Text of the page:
I had the amazing opportunity to apprentice teach beginning French under the tutelage of the incredible Paul Kirschling, and work alongside Blair Richards at iFLT this summer. While I walked away with so many ideas and thoughts, the one that really stuck is the importance of going S-L-O-W-L-Y. For those of you who know me, you probably understand how difficult this is for me. My personality is such that I get super excited and carried away, and, as a result, talk super fast. But it took something as concrete and direct as "STFD" for me to really internalize the idea. (No joke, I literally wrote those letters on my hand during my teaching at iFLT as a reminder.) And some of you may have seen this photo on the Interwebs of the visual I created for my classroom to get me to, well, you know...
When I took a step back and thought about the importance of slow, I thought about my students. My high-flyers can keep up with me and enjoy my "carried-away-ness." However, I risk leaving a lot of students behind when I go too quickly. And what good is it to teach when you're losing kids? I love my work, and I hope that shows in my teaching. But if I get so wrapped up in what I'm actually doing and move too fast (as I am wont to do), in the end, I won't be comprehensible, or successful. And that's a humbling thought.
(PSA-The idea of slow really hit me hard when I was a student in Linda Li's Mandarin class at NTPRS in 2012. Being a student in a language that isn't one that I know was essential to my understanding of slow. If you have never had the experience of being a language student, find a way to do that ASAP. Seriously. It's a game changer.)
In addition to seeing Paul, the master of slow, work his magic at iFLT, I was also able to observe several other teachers at the Express Fluency conference in Vermont this summer who embody slowness: Tina Hargaden, Justin Slocum Bailey (who, incidentally has a blog post on this exact idea), and Elissa Maclean. Check them out, and then come back here in a couple of months. I plan on filming and posting more of my classes this year to hold myself accountable with respect to my speed.
I hope that this gentle reminder to STFD helps you reach all of your students and keep yourself grounded and, in the end, comprehensible.
I need to take a moment to thank Annabelle Allen, Grant Boulanger, Bryce Hedstrom, and Elissa McLean for your words of wisdom this summer. I learned so much from each of you.
Whew! I've reached the end of week one; it's Friday night, and I'm happily sitting at home all by myself. The introvert in me is crying for some alone time, and it's a perfect opportunity to reflect on the past three days.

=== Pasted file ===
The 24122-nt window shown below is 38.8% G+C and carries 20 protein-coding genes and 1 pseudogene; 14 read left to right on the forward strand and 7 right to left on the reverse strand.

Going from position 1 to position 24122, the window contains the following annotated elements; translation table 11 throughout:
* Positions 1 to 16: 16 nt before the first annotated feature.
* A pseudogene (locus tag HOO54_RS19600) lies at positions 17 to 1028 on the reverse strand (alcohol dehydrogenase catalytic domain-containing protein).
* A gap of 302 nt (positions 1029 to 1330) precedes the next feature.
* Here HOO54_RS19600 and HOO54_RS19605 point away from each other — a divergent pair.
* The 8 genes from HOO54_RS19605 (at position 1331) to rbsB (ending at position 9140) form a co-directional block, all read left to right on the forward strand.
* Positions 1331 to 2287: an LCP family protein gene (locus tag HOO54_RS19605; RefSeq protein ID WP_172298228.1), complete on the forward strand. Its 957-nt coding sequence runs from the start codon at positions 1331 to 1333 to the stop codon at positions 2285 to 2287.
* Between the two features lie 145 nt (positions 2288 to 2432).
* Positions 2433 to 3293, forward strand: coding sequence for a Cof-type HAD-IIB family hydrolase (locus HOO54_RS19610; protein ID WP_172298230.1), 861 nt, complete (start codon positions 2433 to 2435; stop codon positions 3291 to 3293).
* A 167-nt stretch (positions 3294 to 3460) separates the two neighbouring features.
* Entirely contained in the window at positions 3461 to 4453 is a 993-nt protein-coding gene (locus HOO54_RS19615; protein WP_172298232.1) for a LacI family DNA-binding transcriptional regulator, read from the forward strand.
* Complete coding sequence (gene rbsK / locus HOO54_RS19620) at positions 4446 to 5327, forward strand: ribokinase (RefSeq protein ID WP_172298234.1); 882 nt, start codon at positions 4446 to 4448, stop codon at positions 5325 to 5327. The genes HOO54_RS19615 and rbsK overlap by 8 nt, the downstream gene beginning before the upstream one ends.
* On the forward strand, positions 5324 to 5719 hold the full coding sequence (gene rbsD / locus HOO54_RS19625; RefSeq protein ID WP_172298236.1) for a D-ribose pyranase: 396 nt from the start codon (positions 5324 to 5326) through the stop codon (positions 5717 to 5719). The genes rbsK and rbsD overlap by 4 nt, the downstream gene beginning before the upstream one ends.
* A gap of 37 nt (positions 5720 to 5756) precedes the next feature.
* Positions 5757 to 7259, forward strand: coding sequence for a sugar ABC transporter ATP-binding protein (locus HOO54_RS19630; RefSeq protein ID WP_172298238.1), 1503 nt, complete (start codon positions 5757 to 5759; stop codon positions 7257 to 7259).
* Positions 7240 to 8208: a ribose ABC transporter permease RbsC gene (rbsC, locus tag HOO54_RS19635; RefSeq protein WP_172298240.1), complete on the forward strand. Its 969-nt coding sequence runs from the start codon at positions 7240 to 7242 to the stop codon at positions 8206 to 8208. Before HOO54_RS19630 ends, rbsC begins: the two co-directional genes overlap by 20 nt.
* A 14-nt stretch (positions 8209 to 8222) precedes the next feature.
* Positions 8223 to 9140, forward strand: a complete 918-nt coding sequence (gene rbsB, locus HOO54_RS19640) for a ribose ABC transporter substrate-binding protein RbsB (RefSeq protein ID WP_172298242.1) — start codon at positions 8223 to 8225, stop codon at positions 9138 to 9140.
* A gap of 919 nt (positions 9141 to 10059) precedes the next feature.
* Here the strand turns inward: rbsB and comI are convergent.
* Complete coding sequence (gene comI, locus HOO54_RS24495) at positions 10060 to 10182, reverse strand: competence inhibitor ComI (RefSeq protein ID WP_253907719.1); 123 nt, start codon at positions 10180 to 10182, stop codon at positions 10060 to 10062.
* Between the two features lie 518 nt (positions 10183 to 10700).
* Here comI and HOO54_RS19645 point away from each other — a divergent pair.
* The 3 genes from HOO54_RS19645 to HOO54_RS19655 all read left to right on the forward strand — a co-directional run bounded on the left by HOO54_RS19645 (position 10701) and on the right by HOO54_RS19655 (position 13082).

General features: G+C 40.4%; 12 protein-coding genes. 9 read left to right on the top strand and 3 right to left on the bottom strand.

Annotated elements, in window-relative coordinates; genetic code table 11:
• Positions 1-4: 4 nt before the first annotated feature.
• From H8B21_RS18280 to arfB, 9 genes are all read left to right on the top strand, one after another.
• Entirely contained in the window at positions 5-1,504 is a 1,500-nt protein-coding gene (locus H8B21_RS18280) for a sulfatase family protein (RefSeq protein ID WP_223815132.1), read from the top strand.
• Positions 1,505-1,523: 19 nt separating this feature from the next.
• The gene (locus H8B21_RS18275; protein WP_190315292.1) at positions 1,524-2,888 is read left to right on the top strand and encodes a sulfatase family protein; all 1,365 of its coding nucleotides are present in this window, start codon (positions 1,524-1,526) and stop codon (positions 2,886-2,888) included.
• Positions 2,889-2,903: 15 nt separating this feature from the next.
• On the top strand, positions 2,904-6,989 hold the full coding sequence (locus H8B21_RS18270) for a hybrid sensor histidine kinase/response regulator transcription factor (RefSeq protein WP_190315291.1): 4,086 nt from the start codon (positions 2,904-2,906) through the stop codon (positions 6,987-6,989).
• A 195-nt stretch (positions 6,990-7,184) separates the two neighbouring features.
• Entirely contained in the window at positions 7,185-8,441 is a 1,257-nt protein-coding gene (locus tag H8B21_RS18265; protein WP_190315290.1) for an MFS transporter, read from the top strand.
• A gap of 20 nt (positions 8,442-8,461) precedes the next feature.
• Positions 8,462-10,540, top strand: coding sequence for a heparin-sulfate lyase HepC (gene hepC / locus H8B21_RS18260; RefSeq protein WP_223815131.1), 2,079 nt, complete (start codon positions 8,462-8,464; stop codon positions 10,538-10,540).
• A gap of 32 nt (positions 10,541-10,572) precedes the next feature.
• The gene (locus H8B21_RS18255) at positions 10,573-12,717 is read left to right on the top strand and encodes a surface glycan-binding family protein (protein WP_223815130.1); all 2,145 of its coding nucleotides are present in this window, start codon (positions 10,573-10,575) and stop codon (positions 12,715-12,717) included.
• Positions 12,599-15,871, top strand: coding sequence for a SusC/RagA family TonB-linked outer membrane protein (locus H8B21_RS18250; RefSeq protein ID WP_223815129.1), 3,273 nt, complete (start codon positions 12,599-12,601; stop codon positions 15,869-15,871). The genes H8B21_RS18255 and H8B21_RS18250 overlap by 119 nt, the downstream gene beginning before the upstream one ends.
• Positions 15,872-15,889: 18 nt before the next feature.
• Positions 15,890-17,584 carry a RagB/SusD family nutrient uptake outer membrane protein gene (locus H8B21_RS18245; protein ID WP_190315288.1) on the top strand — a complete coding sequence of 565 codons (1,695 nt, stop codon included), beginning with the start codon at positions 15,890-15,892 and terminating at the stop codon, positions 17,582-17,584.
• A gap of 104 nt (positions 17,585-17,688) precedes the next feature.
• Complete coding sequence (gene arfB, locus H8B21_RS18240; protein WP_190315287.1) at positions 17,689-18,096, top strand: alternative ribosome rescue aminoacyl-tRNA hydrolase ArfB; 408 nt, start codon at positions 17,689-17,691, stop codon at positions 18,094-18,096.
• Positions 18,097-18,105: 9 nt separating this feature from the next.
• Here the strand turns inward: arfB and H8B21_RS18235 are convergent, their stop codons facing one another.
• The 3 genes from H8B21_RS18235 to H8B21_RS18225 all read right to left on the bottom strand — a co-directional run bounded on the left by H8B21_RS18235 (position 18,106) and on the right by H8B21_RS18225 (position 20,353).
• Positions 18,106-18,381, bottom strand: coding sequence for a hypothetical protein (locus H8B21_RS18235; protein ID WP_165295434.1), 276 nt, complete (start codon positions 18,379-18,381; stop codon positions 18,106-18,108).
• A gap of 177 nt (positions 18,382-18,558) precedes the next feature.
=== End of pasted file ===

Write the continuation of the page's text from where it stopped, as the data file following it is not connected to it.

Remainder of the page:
After having gone to NTPRS and the Express Fluency conference in southern Vermont this summer (both of which were INCREDIBLE experiences), I started the year with three main goals: to really truly deepen my personalization with my students, to create an atmosphere in which it is obvious that French will be the only language spoken in my classroom, and to slow down.
(NB-I know I split an infinitive there, but NPR has done it, and it just sounded right in this situation. I'm not really comfortable with it, but let's move on. Hashtag grammarnerd)
I truly believe that I do a good job of connecting with my students on a personal level. I ask them questions about themselves, comment on their T-shirts, acknowledge things I notice when they're walking through the hall, tell them stories about myself (and my dog), and generally treat them as real people. One of my favorite examples of this comes from last year. I wanted to teach the word bureau (office) in order to do a particular Movie Talk. I decided to introduce the word using a photo of the Dunder Mifflin office from the American version of The Office (a show that I LOVE). When I projected the image in one class, several boys lit up. They recognized it, and acknowledged that they were fans of the show. From that point on, we knew that we had a special connection, stemming from this TV show, and joked about it for the remainder of the year. It was powerful.
Back to now. I had decided before this year started that I wanted to make a concerted effort to take personalization to the next level. On the first day of school, I made a big fuss over a third-grade girl's bright pink Converse sneakers. Then when I saw the fifth graders (whom I am not teaching this year) in the hall, I showered them with high fives. Finally, I embraced something that has always eluded me, even though I know it's crazy important: "teaching to the eyes." Before my first class walked in on the first day of school, I mentally prepared myself and set myself on really "seeing" my students. At the end of the day, I felt differently about my classes and I'm not 100% sure why, but I have some thoughts brewing. If students believe that teachers see them as real human beings, it creates a strong bond and trust between the two parties. I know my students think I'm a little wacky, and my sixth graders might roll their eyes when I give them high fives or make a super fuss over a right answer, but I don't really care! It establishes a connection, a special one that only I have with them, and that goes a long way in ensuring that my classes se déroulent as I want them to. The bond between a student and a teacher is HUGE. How many times have you heard a story from someone who had a teacher who seriously impacted his or her life, either positively or negatively? Everyone has that one particular teacher. (I think of a recent episode of the podcast Risk that I heard recently, where a man shared the story of the relationship he had with his high school history teacher. It was not a warm-and-fuzzy recount, and the episode is intense and not without expletives, like the majority of the episodes, but it reiterated to me the importance of the teacher-student connection.) So I started each class this week with the thought that each of my students is an individual with his or her unique idiosyncrasies that must be recognized. Not always easy, but absolutely imperative.